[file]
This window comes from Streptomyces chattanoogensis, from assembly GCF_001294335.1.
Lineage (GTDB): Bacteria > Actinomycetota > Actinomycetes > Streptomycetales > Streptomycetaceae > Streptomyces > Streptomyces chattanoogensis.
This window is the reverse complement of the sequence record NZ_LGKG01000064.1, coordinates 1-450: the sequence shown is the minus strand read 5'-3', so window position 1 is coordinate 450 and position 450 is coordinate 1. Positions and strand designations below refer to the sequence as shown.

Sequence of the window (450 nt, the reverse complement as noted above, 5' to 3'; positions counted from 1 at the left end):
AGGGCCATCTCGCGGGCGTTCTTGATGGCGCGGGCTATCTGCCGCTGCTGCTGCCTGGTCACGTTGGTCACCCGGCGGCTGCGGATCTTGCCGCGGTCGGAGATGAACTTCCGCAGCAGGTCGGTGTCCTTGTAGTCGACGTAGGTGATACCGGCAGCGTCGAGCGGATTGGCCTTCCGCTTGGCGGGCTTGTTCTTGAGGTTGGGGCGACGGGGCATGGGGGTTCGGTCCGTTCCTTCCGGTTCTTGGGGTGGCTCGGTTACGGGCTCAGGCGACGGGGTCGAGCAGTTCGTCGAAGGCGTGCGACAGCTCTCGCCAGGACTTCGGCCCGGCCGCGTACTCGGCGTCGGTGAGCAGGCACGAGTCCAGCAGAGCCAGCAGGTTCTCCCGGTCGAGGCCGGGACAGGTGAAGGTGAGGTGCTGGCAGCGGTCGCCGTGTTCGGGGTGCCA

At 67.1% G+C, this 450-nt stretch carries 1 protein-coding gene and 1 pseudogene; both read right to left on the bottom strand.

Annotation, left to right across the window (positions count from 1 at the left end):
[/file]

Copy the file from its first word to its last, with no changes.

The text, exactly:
This window comes from Streptomyces chattanoogensis, from assembly GCF_001294335.1.
Lineage (GTDB): Bacteria > Actinomycetota > Actinomycetes > Streptomycetales > Streptomycetaceae > Streptomyces > Streptomyces chattanoogensis.
This window is the reverse complement of the sequence record NZ_LGKG01000064.1, coordinates 1-450: the sequence shown is the minus strand read 5'-3', so window position 1 is coordinate 450 and position 450 is coordinate 1. Positions and strand designations below refer to the sequence as shown.

Sequence of the window (450 nt, the reverse complement as noted above, 5' to 3'; positions counted from 1 at the left end):
AGGGCCATCTCGCGGGCGTTCTTGATGGCGCGGGCTATCTGCCGCTGCTGCTGCCTGGTCACGTTGGTCACCCGGCGGCTGCGGATCTTGCCGCGGTCGGAGATGAACTTCCGCAGCAGGTCGGTGTCCTTGTAGTCGACGTAGGTGATACCGGCAGCGTCGAGCGGATTGGCCTTCCGCTTGGCGGGCTTGTTCTTGAGGTTGGGGCGACGGGGCATGGGGGTTCGGTCCGTTCCTTCCGGTTCTTGGGGTGGCTCGGTTACGGGCTCAGGCGACGGGGTCGAGCAGTTCGTCGAAGGCGTGCGACAGCTCTCGCCAGGACTTCGGCCCGGCCGCGTACTCGGCGTCGGTGAGCAGGCACGAGTCCAGCAGAGCCAGCAGGTTCTCCCGGTCGAGGCCGGGACAGGTGAAGGTGAGGTGCTGGCAGCGGTCGCCGTGTTCGGGGTGCCA

At 67.1% G+C, this 450-nt stretch carries 1 protein-coding gene and 1 pseudogene; both read right to left on the bottom strand.

Annotation, left to right across the window (positions count from 1 at the left end):